Over the last several decades, humans have grown more accustomed to the idea of different parenting strategies. It turns out that birds have been using different parenting strategies for forever. Note that in one of my Crow Nickel novels, Hunters of the Feather, we learn that the Great Mother Bird let the breeding pairs choose different gifts to increase their chances of survival when the land was breaking apart. Of course, that’s fiction. But reality is just as wonderful and full of variety.
Cooperative parenting. I have to start with my crows, of course! Crows and many other corvids don’t chase off their chicks, but encourage offspring from prior clutches to stick around to help raise the next few years’ worth of nestlings. The helper crows learn how to take care of chicks, while the breeding pair gets babysitting.
Communal parenting. Ostriches prepare a scrape, their version of a nest, which is really just a scrape in the ground, so it’s aptly named. Several females will lay eggs in it. The females incubate the eggs during the day, while the males tend to the scrape at night.
Male-female pairs, in shifts, with the assistance of the community. The Emperor penguins of Antarctica take this approach, bonding with a mate, but also using the flock for assistance. After the female lays the egg, the male takes it between his webbed feet to keep it warm. Then the females go off to fish – this requires a long waddle to the water, and then time at sea – while the males huddle together and keep moving for warmth. Then the females return and take over.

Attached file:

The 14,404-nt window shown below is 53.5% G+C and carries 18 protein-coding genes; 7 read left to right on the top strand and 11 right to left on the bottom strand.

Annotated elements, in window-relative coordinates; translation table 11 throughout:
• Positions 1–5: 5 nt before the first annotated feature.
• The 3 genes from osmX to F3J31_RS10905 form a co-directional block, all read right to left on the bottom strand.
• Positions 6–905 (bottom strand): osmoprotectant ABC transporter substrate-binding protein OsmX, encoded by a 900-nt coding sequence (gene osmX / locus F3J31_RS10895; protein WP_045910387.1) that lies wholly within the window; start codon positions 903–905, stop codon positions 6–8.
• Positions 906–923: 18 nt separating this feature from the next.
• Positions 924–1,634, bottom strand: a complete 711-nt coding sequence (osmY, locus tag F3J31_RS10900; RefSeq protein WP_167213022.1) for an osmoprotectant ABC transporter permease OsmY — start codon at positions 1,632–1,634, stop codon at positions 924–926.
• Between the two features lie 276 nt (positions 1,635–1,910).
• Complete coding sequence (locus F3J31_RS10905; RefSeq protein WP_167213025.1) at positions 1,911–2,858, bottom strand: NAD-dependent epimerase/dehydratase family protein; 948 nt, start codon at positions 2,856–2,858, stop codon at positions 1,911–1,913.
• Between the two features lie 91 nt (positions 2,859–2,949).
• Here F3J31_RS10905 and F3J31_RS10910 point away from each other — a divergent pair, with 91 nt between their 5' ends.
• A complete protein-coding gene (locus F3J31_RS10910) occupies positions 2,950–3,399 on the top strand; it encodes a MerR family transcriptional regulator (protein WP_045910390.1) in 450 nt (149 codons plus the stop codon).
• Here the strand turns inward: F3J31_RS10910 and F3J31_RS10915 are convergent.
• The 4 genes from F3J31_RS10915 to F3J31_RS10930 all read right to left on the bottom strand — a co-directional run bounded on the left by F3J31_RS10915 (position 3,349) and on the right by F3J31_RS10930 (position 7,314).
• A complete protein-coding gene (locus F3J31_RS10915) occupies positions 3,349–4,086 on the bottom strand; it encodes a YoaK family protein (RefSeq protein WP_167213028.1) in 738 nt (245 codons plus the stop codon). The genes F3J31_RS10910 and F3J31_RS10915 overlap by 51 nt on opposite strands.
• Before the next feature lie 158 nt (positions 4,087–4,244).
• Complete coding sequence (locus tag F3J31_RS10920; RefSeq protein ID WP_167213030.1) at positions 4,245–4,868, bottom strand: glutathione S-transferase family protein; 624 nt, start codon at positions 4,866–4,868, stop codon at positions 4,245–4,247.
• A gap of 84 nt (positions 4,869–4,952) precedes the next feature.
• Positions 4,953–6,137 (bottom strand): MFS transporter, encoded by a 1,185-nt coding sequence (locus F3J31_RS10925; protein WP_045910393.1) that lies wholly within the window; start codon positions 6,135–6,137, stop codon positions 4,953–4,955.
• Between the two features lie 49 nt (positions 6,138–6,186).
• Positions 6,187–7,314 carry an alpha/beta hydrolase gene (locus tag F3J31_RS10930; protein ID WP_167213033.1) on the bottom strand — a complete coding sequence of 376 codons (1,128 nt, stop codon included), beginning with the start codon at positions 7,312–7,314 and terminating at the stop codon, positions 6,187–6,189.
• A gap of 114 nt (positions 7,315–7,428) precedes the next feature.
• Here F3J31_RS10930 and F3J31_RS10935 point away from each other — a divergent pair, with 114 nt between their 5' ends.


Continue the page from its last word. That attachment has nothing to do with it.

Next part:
Male-female pairs, with less reliance on the community. More penguins! African penguins (check out my review of Penguin Town) breed in Africa, so they do not have to huddle together for warmth (instead, these days, heat is a danger). Therefore, they form pairs that each raises a pair of chicks. The parents take turns fishing to feed themselves and to return to the nest to feed and to tend the chicks.
The parents share, but their duties are not the same. For example, female robins do the incubating, but the males help with feeding. This sounds very like the traditional human arrangement.
Female going it alone. In the tropics, where insects are plentiful, females often tend their nests themselves. Some males may perform elaborate dances to persuade a female they are worthy. See Dancing with the Birds for great examples of this! But in many species, females – such as hummingbirds – go it alone. This is easier to do when they live in places where insects are plentiful.
Males raising the young. Females, by definition, lay the eggs, but they sometimes leave them for the males to incubate and to raise. This is true of emus; the fathers raise the young.
Male-male pair bonds. Black swan families have many male-male pair bonds. They will invite a female for reproduction, because, by definition, you need a lady for eggs. However, after that they chase her off and raise the chicks themselves.
As there are something like 10,000 species of birds, I’m certain these are just a few parenting strategies. Note that these are explored in Scavengers of Mind, the newest volume in the Crow Nickels and a sequel to Hunters to the Feather.
“Try, and again try, till you win or till you die.” Junkyard Abner, Hunters of the Feather.